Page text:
The German government has recently issued a draft bill regarding the adaption of the current framework of the German Federal Data Protection Act (FDPA) to the General Data Protection Regulation (GDPR) which applies as from 25 May 2018. The draft provides for German supplements where the GDPR left room for national derogations (so-called flexibility clauses).
While the Federal Minister of the Interior Thomas de Maizière praises the draft for being a significant step towards adapting uniform data protection rules in Europe and harmonizing the digital internal market as well as Germany for being the first country in Europe to create legal certainty in this respect, it is being highly criticized by German data protection authorities, just like the previous two draft bills. The Commissioner for Data Protection and Information Security for the State of Baden-Wuerttemberg Stefan Brink finds the draft to be ignoring mutual European data privacy standards and limiting the rights of data subjects. The Federal Commissioner for Data Protection and Information Security Andrea Voßhoff even calls certain aspects of the draft unconstitutional and contrary to European law.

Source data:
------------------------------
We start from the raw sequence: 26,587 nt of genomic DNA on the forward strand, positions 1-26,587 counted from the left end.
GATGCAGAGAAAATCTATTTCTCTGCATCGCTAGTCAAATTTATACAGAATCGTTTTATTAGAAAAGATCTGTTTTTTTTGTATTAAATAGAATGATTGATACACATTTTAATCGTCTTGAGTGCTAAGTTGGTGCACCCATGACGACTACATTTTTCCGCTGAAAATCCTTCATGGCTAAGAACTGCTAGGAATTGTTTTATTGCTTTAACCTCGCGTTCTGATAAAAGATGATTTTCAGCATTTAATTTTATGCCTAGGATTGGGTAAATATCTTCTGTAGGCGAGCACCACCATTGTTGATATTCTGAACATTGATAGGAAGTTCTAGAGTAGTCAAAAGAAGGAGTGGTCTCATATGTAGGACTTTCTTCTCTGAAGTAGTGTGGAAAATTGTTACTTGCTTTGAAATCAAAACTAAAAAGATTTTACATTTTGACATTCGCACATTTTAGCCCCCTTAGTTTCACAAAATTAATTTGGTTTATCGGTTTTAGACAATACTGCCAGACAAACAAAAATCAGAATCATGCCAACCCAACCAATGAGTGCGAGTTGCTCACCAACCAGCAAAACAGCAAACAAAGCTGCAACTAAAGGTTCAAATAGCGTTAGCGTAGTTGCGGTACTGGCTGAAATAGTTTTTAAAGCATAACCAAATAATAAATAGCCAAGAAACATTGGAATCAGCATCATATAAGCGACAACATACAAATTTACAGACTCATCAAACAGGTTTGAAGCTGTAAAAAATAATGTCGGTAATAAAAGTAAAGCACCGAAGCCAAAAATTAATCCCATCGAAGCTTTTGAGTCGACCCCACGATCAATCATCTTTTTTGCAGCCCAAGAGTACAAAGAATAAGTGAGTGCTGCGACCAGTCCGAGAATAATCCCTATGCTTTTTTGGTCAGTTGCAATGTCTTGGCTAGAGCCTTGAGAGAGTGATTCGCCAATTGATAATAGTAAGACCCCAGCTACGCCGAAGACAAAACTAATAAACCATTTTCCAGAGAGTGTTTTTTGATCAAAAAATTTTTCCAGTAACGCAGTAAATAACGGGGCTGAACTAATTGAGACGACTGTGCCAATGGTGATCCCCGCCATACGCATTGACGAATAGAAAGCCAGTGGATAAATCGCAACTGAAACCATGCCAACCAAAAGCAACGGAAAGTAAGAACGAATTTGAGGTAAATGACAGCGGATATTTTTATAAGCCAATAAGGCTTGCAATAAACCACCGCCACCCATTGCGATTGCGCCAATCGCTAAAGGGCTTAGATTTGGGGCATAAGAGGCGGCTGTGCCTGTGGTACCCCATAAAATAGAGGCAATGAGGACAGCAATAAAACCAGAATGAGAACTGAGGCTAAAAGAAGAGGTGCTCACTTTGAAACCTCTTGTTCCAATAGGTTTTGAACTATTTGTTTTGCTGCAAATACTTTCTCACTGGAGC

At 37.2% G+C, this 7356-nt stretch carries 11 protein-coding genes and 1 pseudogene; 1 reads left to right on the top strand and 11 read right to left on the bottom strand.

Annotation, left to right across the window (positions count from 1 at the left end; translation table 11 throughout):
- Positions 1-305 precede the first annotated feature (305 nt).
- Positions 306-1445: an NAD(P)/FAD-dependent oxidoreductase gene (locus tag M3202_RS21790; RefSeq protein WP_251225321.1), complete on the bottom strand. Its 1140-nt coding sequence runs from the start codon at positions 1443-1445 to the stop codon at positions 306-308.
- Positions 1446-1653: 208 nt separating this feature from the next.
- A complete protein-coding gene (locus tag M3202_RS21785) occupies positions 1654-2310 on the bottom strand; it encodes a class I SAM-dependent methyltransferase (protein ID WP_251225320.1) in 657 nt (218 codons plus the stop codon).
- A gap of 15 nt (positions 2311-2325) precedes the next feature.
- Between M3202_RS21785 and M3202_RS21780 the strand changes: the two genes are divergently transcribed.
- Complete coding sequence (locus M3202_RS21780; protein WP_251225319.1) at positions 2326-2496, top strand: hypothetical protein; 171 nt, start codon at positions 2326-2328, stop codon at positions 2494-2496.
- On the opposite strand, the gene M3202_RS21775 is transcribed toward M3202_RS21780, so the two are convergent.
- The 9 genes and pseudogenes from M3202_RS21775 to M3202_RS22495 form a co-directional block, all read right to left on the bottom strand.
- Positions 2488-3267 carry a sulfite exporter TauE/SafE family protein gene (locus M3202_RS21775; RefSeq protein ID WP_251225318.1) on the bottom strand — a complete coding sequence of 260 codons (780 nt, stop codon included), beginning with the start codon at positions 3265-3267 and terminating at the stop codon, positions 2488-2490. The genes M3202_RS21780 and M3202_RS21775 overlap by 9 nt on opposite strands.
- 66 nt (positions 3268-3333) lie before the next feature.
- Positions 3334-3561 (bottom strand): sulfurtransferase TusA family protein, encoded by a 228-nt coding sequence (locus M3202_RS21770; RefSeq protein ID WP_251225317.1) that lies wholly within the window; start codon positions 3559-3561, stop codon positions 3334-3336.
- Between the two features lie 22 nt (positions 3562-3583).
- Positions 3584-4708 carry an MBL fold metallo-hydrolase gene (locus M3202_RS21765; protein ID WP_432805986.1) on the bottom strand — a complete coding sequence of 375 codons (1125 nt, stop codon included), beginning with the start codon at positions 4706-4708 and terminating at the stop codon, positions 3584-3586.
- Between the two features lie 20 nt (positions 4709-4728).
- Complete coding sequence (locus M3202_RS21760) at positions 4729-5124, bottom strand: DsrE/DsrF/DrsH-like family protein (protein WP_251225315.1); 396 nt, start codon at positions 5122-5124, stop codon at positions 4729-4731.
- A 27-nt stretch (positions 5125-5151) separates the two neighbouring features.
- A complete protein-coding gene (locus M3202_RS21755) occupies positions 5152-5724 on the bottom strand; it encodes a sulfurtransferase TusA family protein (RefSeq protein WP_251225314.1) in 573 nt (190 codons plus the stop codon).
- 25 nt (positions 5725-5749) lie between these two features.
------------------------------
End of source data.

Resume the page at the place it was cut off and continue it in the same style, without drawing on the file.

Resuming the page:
The draft bill already found its way in the cabinet, however prior to becoming a law, the draft will have to be submitted to the Federal Council for its opinion, and subsequently pass the German parliament in which all German states are represented. Considering the criticism of German data protection authorities and taking into account that they report to the parliaments of the German states directly, it would not be surprising if further far-reaching changes were yet to come.
A link to the draft bill can be found here. The draft exists in German language only; an English version has not been published, and we do not expect for a draft to be translated.
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